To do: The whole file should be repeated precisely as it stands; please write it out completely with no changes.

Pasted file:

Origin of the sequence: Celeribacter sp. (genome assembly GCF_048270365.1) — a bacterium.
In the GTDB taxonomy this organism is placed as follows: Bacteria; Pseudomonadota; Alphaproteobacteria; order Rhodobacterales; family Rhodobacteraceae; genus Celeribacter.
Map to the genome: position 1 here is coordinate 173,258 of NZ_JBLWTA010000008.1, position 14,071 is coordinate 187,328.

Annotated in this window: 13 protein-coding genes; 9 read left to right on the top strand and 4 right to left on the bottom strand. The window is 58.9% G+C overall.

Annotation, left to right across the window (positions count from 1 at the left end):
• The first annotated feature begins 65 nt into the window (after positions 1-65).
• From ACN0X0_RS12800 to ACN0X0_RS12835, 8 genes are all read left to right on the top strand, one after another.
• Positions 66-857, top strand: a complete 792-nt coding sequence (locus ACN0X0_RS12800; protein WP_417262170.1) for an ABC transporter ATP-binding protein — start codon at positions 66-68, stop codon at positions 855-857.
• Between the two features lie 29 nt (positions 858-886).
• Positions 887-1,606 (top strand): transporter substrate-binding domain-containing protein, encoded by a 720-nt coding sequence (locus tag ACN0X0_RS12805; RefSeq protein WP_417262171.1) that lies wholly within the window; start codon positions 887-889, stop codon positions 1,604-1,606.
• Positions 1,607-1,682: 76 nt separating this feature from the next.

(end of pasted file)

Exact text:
Origin of the sequence: Celeribacter sp. (genome assembly GCF_048270365.1) — a bacterium.
In the GTDB taxonomy this organism is placed as follows: Bacteria; Pseudomonadota; Alphaproteobacteria; order Rhodobacterales; family Rhodobacteraceae; genus Celeribacter.
Map to the genome: position 1 here is coordinate 173,258 of NZ_JBLWTA010000008.1, position 14,071 is coordinate 187,328.

Annotated in this window: 13 protein-coding genes; 9 read left to right on the top strand and 4 right to left on the bottom strand. The window is 58.9% G+C overall.

Annotation, left to right across the window (positions count from 1 at the left end):
• The first annotated feature begins 65 nt into the window (after positions 1-65).
• From ACN0X0_RS12800 to ACN0X0_RS12835, 8 genes are all read left to right on the top strand, one after another.
• Positions 66-857, top strand: a complete 792-nt coding sequence (locus ACN0X0_RS12800; protein WP_417262170.1) for an ABC transporter ATP-binding protein — start codon at positions 66-68, stop codon at positions 855-857.
• Between the two features lie 29 nt (positions 858-886).
• Positions 887-1,606 (top strand): transporter substrate-binding domain-containing protein, encoded by a 720-nt coding sequence (locus tag ACN0X0_RS12805; RefSeq protein WP_417262171.1) that lies wholly within the window; start codon positions 887-889, stop codon positions 1,604-1,606.
• Positions 1,607-1,682: 76 nt separating this feature from the next.